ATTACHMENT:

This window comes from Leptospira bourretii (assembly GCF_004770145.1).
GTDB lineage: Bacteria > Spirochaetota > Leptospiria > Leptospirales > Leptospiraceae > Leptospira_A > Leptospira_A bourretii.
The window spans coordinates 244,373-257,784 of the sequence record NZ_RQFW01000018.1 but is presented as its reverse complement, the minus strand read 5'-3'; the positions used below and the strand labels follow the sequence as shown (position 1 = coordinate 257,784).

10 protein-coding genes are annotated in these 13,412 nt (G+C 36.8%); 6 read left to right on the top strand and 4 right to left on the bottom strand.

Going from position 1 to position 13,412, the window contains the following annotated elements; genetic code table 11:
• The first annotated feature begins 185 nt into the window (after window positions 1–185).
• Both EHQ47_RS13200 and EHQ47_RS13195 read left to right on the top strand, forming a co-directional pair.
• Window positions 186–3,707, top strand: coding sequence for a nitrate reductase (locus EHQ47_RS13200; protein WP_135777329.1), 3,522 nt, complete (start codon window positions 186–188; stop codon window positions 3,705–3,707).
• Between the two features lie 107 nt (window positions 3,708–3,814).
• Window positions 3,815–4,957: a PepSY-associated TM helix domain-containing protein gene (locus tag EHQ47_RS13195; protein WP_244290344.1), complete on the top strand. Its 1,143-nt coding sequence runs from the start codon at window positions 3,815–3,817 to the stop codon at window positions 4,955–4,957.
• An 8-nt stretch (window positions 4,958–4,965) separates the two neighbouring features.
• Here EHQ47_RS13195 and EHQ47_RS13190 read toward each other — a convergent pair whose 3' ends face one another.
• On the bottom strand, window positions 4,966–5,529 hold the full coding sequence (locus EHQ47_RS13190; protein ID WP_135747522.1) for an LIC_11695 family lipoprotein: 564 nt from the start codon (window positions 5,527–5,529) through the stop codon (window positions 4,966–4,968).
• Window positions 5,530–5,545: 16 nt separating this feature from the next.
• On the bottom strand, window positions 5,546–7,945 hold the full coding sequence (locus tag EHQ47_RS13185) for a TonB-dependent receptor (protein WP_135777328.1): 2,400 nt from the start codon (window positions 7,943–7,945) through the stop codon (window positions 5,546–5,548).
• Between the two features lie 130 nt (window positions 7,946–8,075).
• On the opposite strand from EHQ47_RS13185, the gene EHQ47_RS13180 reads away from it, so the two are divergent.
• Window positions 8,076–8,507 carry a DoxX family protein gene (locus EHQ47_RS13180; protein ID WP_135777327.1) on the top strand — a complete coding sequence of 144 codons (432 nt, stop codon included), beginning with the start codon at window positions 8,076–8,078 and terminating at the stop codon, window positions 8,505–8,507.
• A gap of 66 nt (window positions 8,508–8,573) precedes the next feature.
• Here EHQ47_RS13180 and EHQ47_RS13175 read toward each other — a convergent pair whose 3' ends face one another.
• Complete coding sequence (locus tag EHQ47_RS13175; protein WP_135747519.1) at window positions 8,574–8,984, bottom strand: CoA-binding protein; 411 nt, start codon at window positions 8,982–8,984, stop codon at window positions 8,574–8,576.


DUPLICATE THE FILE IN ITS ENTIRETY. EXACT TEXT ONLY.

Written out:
This window comes from Leptospira bourretii (assembly GCF_004770145.1).
GTDB lineage: Bacteria > Spirochaetota > Leptospiria > Leptospirales > Leptospiraceae > Leptospira_A > Leptospira_A bourretii.
The window spans coordinates 244,373-257,784 of the sequence record NZ_RQFW01000018.1 but is presented as its reverse complement, the minus strand read 5'-3'; the positions used below and the strand labels follow the sequence as shown (position 1 = coordinate 257,784).

10 protein-coding genes are annotated in these 13,412 nt (G+C 36.8%); 6 read left to right on the top strand and 4 right to left on the bottom strand.

Going from position 1 to position 13,412, the window contains the following annotated elements; genetic code table 11:
• The first annotated feature begins 185 nt into the window (after window positions 1–185).
• Both EHQ47_RS13200 and EHQ47_RS13195 read left to right on the top strand, forming a co-directional pair.
• Window positions 186–3,707, top strand: coding sequence for a nitrate reductase (locus EHQ47_RS13200; protein WP_135777329.1), 3,522 nt, complete (start codon window positions 186–188; stop codon window positions 3,705–3,707).
• Between the two features lie 107 nt (window positions 3,708–3,814).
• Window positions 3,815–4,957: a PepSY-associated TM helix domain-containing protein gene (locus tag EHQ47_RS13195; protein WP_244290344.1), complete on the top strand. Its 1,143-nt coding sequence runs from the start codon at window positions 3,815–3,817 to the stop codon at window positions 4,955–4,957.
• An 8-nt stretch (window positions 4,958–4,965) separates the two neighbouring features.
• Here EHQ47_RS13195 and EHQ47_RS13190 read toward each other — a convergent pair whose 3' ends face one another.
• On the bottom strand, window positions 4,966–5,529 hold the full coding sequence (locus EHQ47_RS13190; protein ID WP_135747522.1) for an LIC_11695 family lipoprotein: 564 nt from the start codon (window positions 5,527–5,529) through the stop codon (window positions 4,966–4,968).
• Window positions 5,530–5,545: 16 nt separating this feature from the next.
• On the bottom strand, window positions 5,546–7,945 hold the full coding sequence (locus tag EHQ47_RS13185) for a TonB-dependent receptor (protein WP_135777328.1): 2,400 nt from the start codon (window positions 7,943–7,945) through the stop codon (window positions 5,546–5,548).
• Between the two features lie 130 nt (window positions 7,946–8,075).
• On the opposite strand from EHQ47_RS13185, the gene EHQ47_RS13180 reads away from it, so the two are divergent.
• Window positions 8,076–8,507 carry a DoxX family protein gene (locus EHQ47_RS13180; protein ID WP_135777327.1) on the top strand — a complete coding sequence of 144 codons (432 nt, stop codon included), beginning with the start codon at window positions 8,076–8,078 and terminating at the stop codon, window positions 8,505–8,507.
• A gap of 66 nt (window positions 8,508–8,573) precedes the next feature.
• Here EHQ47_RS13180 and EHQ47_RS13175 read toward each other — a convergent pair whose 3' ends face one another.
• Complete coding sequence (locus tag EHQ47_RS13175; protein WP_135747519.1) at window positions 8,574–8,984, bottom strand: CoA-binding protein; 411 nt, start codon at window positions 8,982–8,984, stop codon at window positions 8,574–8,576.